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Gleaning from the Food of Yesterday: The FDA

Updated: Mar 4, 2020


There once was a day when the producer and consumer of a food product were one in the same. Or, at the least, the producer and the consumer interacted at the point of sale and were likely part of the same community. Food was simply food, rather than a box of ingredients. When this simplicity was lost with the advent of the industrial revolution and food giants (discussed in previous articles), a need for government regulation of food arose. This week I want to take a brief look at the Food and Drug Administration (known as the FDA)--its conception and evolving mission.

In 1906, the FDA went from being a scientific institution, with a primary focus on agricultural research and development, to a law enforcement institution. Its first policy was the Pure Food and Drug Act, signed by President Theodore Roosevelt. This law prohibited misbranded and adulterated foods, drinks, and drugs in interstate commerce. Quickly, the FDA was able to put a stop to thousands of so-called “patent” medicines of that era, such as “Kick-a-poo Indian Sagwa” and “Warner’s Safe Cure for Diabetes.” These medicines contained drugs such as opium, morphine, heroin, and cocaine, without any indication of their presence through labeling. Another role of the FDA was testing pesticides for agriculture and chemical food additives used to preserve or enhance the flavor of a food. If it wasn’t approved by the FDA-- the new golden standard-- it wasn’t sold on the market.

While the necessity of the FDA’s role is unquestionable, I would like to propose that the integrity of its standard has weakened as its mission has changed. Although there are a plethora of regulations to uncover in order to fully understand the FDA’s past and current regulations, if we listen to the men who led this agency, we can gain some valuable clues. Dr. Wiley, head Chemist until 1912, stated in in his work The History of the Crime Against the Pure Food Law, “No food product in our country would have any trace of benzoic acid, sulfurous acid or sulfites or any alum or saccharin, save for medical purposes. No soft drink would contain caffeine or theobromine. No bleached flour would enter interstate commerce. Our foods and drugs would be wholly without any form of adulteration and misbranding. The health of our people would be vastly improved and the life greatly extended. The manufacturers of our food supply, and especially the millers, would devote their energies to improving the public health and promoting happiness in every home by the production of whole ground, unbolted cereal flours and meals.” Sadly, Dr. Wiley was too much of a zealot for purity that his ideals didn’t fit with the emerging processed foods. Dr. Elmer M. Nelson took his place in 1912 and is quoted in the Washington Post, October 26, 1949, “It is wholly unscientific to state that a well‐fed body is more able to resist disease than a less well‐fed body. My overall opinion is that there hasn’t been enough experimentation to prove dietary deficiencies make one more susceptible to disease.[i]”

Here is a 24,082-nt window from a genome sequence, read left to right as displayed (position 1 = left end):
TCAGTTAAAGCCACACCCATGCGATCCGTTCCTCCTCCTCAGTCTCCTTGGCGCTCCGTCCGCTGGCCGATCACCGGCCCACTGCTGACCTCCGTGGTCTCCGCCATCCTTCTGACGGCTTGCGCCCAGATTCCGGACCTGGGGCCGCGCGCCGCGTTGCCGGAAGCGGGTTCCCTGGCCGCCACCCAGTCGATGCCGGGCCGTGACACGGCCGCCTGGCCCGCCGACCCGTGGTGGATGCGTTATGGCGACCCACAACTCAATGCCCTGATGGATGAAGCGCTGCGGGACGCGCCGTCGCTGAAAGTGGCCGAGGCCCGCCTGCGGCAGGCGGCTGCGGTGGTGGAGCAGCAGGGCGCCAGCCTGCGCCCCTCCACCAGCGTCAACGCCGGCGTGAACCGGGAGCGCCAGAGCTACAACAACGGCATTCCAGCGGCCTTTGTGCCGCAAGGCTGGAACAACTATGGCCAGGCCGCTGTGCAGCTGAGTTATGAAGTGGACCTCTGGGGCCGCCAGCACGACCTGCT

If you dig into the laws which determine if an ingredient is safe for consumption, you will see that many of the regulations align with Dr. Nelson’s astounding ideology to this day.

So, what do we do with this information? We need to take ownership of understanding the foods or drugs we put into our body. While the FDA may intend to protect us, their current laws provide for misleading products and marketing. I encourage you to start asking hard questions about the purity of the food you eat. As you do so, I am excited to support you and guide you toward the best choices.


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